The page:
Roger Mullin, Director of Momentous Change, Honorary Professor (University of Stirling) member of the Scotland Africa Business Association.
On 13 May 2020, the first case of Covid19 was identified in Lesotho, making it the last of Africa’s 54 countries to declare the presence of the virus. Somewhat surprisingly, Lesotho had already gone into lockdown on 29 March and had actually started loosening lockdown on 6 May.
Like the vast majority African countries, it seems to have shaped its response in light of experiences elsewhere such as in Europe, but not wishing to wait for cases to develop before acting.
Africa has a population of approximately 1.3 billion. It is a very young continent, with a median age of 19.7 years compared to 40.5 years in the UK. Some 43.8% of the population is urban compared to 83.2% in the UK. These data may be contributing to the apparent relatively low impact of the virus across Africa thus far. As recently as May 8, Dr Matshidiso Moeti, director of the World Health Organisation (WHO) Africa region claimed,
“While Covid19 likely won’t spread as exponentially in Africa as it has elsewhere in the world, it likely will smoulder in transmission hotspots……Covid19 could become a fixture in our lives for the next several years.”
Unfortunately, the days following this message has seen significant growth in cases. Exponential growth is by no means off the table and many commentators now believe the peak may be four or more weeks away.
Whereas European countries have considerable data from testing, African countries have much less data upon which to base policy. Latest data suggest that across all 54 African countries, only around 1 test per thousand people has been carried out compared with 50 per thousand in the UK. While a debate rages in the UK about the lack of testing, by comparison a truly calamitous situation exists across Africa. Nonetheless, via such testing Africa declared 107,747 cases with 3,257 deaths by 24 May.
In many areas, from number of deaths from the virus to rates of transmission (Ro), the lack of reliable data is a major concern. Attempts are being made by WHO to address matters, but under capacity cannot be expected to be resolved in the short term.
Economic challenges in the wake of the pandemic are likely to be more severe in Africa than in Europe. A major concern is debt. Ethiopia’s Nobel Prize-winning Prime Minister Abiy Ahmed has forced a recognition that 64 countries across the globe have spent more on servicing external debt in 2019 than on health, leaving them completely unprepared for a pandemic. Almost half of those countries are in sub-Saharan Africa. Unsurprisingly voices are therefore being raised calling for debt write offs for the most vulnerable.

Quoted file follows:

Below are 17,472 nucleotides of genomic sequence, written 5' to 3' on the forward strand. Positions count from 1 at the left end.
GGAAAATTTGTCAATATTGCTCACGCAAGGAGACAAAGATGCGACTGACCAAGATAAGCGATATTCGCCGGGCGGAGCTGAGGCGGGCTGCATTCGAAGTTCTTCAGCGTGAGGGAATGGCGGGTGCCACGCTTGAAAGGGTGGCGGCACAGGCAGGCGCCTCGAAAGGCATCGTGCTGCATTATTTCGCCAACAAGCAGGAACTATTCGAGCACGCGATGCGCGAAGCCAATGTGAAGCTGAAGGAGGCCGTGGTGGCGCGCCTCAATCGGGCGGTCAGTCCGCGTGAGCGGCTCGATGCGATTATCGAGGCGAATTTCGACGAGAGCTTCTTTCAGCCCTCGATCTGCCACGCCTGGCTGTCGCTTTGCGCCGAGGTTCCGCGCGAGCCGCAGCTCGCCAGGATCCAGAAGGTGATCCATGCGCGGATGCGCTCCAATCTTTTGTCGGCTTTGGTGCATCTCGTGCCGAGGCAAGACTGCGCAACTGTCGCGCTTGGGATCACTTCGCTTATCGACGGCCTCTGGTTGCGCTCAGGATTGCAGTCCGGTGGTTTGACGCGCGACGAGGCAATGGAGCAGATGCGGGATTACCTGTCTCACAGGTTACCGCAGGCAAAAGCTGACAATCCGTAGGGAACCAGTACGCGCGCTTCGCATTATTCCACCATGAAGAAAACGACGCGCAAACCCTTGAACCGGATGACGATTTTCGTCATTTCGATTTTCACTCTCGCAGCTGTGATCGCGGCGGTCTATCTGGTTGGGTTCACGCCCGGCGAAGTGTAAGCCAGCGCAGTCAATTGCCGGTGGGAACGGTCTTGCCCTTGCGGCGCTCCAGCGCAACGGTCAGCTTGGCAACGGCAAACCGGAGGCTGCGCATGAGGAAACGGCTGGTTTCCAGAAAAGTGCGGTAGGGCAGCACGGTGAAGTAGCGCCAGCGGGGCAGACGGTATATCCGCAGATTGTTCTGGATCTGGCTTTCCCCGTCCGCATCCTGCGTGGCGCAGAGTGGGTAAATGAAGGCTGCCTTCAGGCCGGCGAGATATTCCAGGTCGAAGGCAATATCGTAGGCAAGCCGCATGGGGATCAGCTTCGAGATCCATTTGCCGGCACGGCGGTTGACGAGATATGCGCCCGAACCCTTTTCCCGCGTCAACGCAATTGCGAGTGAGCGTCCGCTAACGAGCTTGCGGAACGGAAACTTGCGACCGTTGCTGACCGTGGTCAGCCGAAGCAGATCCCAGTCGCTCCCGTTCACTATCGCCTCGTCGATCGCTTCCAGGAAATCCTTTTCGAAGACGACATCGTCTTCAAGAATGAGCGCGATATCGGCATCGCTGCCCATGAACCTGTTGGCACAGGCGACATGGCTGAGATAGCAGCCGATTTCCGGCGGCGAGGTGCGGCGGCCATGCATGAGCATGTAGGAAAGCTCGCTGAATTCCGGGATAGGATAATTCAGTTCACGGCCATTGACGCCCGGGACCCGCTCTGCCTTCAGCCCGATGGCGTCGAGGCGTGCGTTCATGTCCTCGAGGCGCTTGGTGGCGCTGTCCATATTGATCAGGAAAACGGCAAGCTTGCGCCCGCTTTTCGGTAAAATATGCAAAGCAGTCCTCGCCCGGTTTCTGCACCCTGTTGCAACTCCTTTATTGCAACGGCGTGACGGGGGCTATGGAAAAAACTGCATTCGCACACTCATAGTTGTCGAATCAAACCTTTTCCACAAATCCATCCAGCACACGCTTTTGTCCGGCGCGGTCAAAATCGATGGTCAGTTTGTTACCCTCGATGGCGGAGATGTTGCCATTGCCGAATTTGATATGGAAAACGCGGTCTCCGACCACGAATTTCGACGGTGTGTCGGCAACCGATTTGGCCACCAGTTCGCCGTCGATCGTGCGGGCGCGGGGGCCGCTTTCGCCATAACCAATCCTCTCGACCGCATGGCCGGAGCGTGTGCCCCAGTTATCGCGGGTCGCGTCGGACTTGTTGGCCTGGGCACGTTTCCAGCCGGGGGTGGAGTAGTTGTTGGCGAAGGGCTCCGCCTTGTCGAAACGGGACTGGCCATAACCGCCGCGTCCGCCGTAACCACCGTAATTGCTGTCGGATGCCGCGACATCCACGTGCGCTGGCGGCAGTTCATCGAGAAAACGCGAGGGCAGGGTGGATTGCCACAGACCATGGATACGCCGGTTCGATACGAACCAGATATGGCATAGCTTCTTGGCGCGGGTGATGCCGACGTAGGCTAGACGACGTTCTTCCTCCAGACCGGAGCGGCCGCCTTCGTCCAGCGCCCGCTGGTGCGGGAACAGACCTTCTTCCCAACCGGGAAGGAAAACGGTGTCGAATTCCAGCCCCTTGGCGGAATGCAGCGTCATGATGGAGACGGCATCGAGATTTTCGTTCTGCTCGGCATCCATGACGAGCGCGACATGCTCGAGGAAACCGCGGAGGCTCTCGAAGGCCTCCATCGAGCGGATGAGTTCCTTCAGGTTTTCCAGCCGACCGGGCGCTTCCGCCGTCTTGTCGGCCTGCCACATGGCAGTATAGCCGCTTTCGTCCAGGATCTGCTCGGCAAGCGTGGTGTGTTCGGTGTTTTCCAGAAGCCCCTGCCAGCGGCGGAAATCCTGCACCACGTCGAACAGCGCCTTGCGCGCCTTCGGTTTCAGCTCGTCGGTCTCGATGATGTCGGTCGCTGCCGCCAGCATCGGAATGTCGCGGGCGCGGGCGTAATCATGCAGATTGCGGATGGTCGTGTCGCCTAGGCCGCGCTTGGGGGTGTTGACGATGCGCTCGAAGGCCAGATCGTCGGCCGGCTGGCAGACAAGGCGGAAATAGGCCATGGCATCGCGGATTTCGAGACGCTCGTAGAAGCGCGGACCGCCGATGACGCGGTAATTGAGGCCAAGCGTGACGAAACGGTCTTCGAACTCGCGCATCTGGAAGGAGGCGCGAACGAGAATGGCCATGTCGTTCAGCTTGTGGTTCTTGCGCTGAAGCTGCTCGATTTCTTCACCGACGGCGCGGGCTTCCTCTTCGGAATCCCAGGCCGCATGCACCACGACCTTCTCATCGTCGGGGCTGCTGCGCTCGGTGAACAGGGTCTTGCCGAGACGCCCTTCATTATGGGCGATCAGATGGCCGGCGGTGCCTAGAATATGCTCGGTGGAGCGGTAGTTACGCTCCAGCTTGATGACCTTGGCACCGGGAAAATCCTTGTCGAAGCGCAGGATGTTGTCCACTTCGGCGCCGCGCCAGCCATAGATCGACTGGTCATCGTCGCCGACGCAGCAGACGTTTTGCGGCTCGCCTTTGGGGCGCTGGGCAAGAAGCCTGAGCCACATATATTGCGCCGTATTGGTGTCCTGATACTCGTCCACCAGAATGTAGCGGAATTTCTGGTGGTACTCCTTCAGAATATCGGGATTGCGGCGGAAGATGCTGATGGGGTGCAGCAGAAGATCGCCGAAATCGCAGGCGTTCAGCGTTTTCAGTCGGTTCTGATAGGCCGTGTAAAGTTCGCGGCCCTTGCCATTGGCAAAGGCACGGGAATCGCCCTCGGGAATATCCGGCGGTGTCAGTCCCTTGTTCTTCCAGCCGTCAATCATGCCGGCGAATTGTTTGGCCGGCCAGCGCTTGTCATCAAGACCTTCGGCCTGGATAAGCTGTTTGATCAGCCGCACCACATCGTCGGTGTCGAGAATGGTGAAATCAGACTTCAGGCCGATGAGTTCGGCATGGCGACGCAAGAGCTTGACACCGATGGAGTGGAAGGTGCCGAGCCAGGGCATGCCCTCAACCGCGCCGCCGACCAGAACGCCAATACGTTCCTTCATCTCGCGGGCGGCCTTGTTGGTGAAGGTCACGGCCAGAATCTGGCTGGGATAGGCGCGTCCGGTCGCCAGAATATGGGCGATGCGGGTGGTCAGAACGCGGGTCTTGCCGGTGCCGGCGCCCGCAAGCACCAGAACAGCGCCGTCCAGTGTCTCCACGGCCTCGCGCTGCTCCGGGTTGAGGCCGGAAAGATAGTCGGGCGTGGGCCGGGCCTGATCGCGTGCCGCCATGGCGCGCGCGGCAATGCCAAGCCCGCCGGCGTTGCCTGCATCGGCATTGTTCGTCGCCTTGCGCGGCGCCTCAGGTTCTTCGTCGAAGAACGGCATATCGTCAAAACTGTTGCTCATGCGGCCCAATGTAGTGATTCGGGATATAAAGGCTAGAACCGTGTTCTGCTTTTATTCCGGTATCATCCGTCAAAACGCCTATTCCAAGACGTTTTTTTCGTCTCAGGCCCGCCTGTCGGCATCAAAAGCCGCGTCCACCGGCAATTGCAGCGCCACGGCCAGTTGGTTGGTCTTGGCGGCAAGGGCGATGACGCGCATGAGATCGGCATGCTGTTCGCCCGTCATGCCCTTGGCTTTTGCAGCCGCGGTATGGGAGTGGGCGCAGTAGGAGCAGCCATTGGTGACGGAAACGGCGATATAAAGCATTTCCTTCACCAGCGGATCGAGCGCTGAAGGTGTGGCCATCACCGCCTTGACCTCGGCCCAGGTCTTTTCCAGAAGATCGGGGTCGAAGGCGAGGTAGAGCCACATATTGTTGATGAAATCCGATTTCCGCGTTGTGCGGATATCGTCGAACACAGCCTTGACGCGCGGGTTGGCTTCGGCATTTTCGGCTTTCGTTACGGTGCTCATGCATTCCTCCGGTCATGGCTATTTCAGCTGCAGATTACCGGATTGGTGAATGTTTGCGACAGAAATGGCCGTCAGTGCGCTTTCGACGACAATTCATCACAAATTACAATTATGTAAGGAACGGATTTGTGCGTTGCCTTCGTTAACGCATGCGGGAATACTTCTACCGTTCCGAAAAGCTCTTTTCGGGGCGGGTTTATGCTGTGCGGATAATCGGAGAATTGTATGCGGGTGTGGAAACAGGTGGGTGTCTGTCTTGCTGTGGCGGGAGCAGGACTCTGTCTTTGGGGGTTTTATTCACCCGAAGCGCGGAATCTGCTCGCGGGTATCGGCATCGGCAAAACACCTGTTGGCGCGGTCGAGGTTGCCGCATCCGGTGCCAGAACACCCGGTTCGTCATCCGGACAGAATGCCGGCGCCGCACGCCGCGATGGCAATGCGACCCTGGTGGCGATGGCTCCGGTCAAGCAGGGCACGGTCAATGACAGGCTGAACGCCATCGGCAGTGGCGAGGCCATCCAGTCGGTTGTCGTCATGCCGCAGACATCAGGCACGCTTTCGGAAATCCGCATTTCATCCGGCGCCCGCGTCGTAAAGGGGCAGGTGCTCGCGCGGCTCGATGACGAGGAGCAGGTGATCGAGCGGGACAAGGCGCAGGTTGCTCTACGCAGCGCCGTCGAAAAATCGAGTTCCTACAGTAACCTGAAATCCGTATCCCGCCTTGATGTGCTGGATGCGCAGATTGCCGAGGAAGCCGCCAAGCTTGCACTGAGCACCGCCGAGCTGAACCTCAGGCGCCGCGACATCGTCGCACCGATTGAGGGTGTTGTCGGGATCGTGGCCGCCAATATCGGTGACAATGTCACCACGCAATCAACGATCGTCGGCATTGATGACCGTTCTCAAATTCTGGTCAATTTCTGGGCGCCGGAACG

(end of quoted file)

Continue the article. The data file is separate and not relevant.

However, over the last two decades Africa has increasingly been reliant on lending from China to the tune of approximately $150billion, with Angola, Ethiopia, Kenya and Zambia amongst those most exposed. And China is proving a tough partner. It rarely does debt write off and it is already clear it will be negotiating on a country by country basis.
Furthermore, even before Africa gets near to reaching the pandemic peak, there have been considerable hits due to impacts elsewhere. Collapsing oil prices have severely impacted on Africa’s largest country, Nigeria. There has been a collapse of high value foreign tourism throughout sub-Saharan countries. Added to this, the lockdowns now in force are pushing millions into ever more extremes of poverty.
Further, the World Bank has recently forecast sub Saharan African countries will see remittances from African migrants back home drop by 23.1% in 2020. Nine countries in sub-Sahara Africa received over $1billon in such remittances in 2019, the most prominent being Nigeria ($23.8 billion), Ghana ($3.5 billion) and Kenya ($2.8 billion). In South Sudan, remittances of $1.3 billion accounted for 34% of its GDP. In 7 sub-Saharan countries remittances accounted for over 10% of GDP. As jobs are lost in large numbers throughout the developed world, migrant labour will suffer for the foreseeable future.
With rising demand and rising prices internationally for medical equipment, PPE, tests and the like, it is little wonder many African countries under the burden of extreme financial pressures are finding it difficult to compete for supplies.
However, it would be wrong to suggest that Africa is merely a passive victim of Covid19. There are innumerable stories of communities being innovative actors in the face of the challenges being faced. With an estimated 1500 to 2000 spoken languages across Africa, there are examples of translators volunteering unpaid to translate public health messages, of local businesses making jerrycans available for hand washing, of the fledgling 3D printer community turning efforts towards making PPE equipment, of tailors in informal settlements making face masks and freely distributing them, and of the motorcyclist strapping speakers to his bike and going into traditional communities with public health messages.